While a great image of the Milky Way can be awe inspiring in and of itself, it becomes something else entirely when you add some motion. In just 20 minutes, you will have all the information needed to go out and shoot a time-lapse yourself. Whether or not you are willing to spend countless hours alone in the darkness however...
When Tom Lowes' film "Timescapes" (the first publicly sold 4k resolution film) was released, it took a lot of the world by storm. It's absolute beauty combined with the insanely high detail level of 4k was unlike anything I had ever seen. I remember watching the 4k trailer on my 27" iMac screen and being absolutely blown away, wondering where I would even start in creating something like that.
- Milky Way exposure
- Programming the motion controller and shooting the time-lapse
- Processing and compiling the images
In the first section, Milky Way Exposure, he covers a number of things that are beneficial to anyone wanting to shoot photos of the cosmos at night. The first, and probably most important thing, is making sure that you are shooting in an area with very little light pollution. One of the tools to he uses to help achieve this, is DarkSiteFinder.com. The site has maps of every continent showing you where to find areas unaffected by light pollution.
In the second part of the tutorial, there is an in-depth explanation of setting up the motion control with the Dynamic Perception Stage 1, Stage R and Mx3 Controller. For those of you interested in first getting started with still images or static time-lapse, this section won't be as important as the other two. For those who are wanting to take their time-lapse films to the next level, this contains all the information you need.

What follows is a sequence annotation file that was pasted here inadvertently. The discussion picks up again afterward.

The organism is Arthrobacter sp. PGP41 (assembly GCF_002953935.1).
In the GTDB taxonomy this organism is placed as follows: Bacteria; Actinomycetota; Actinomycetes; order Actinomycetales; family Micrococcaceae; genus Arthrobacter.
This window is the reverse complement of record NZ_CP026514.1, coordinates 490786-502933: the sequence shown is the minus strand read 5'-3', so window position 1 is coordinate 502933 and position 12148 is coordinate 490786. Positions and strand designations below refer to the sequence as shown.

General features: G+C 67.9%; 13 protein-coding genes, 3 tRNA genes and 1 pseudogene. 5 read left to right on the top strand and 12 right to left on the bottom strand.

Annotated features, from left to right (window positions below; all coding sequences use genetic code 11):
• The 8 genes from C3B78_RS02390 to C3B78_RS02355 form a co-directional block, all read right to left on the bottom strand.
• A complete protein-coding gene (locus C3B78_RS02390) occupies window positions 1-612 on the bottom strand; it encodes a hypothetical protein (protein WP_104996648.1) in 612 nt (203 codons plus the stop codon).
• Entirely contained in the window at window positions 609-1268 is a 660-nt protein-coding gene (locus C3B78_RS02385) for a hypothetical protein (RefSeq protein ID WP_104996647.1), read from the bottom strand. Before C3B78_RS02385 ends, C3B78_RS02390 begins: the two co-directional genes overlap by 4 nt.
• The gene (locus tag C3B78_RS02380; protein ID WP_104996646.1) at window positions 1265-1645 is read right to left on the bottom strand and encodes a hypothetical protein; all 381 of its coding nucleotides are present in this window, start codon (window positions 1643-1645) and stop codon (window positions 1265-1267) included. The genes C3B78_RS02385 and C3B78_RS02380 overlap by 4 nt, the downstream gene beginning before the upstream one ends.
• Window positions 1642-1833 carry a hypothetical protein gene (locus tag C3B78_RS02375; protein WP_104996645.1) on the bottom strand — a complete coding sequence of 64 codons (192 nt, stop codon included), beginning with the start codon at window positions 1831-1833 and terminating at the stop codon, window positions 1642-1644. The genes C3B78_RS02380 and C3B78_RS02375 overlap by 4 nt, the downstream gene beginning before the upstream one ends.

In the third and final section, Ian covers his post production workflow using Lightroom and Adobe After Effects. One of the tricks he uses when trying to find the correct white balance for an image is to first max the vibrance and saturation levels. In doing so, it becomes much easier to tell when the image has become too warm or too cool while adjusting the white balance slider. Once all of the images of the sequence have been edited, he exports the files out as Jpeg and opens them in After Effects. From there, it is just choosing the desired frame rate and exporting the final video.
[Via The Lonely Speck]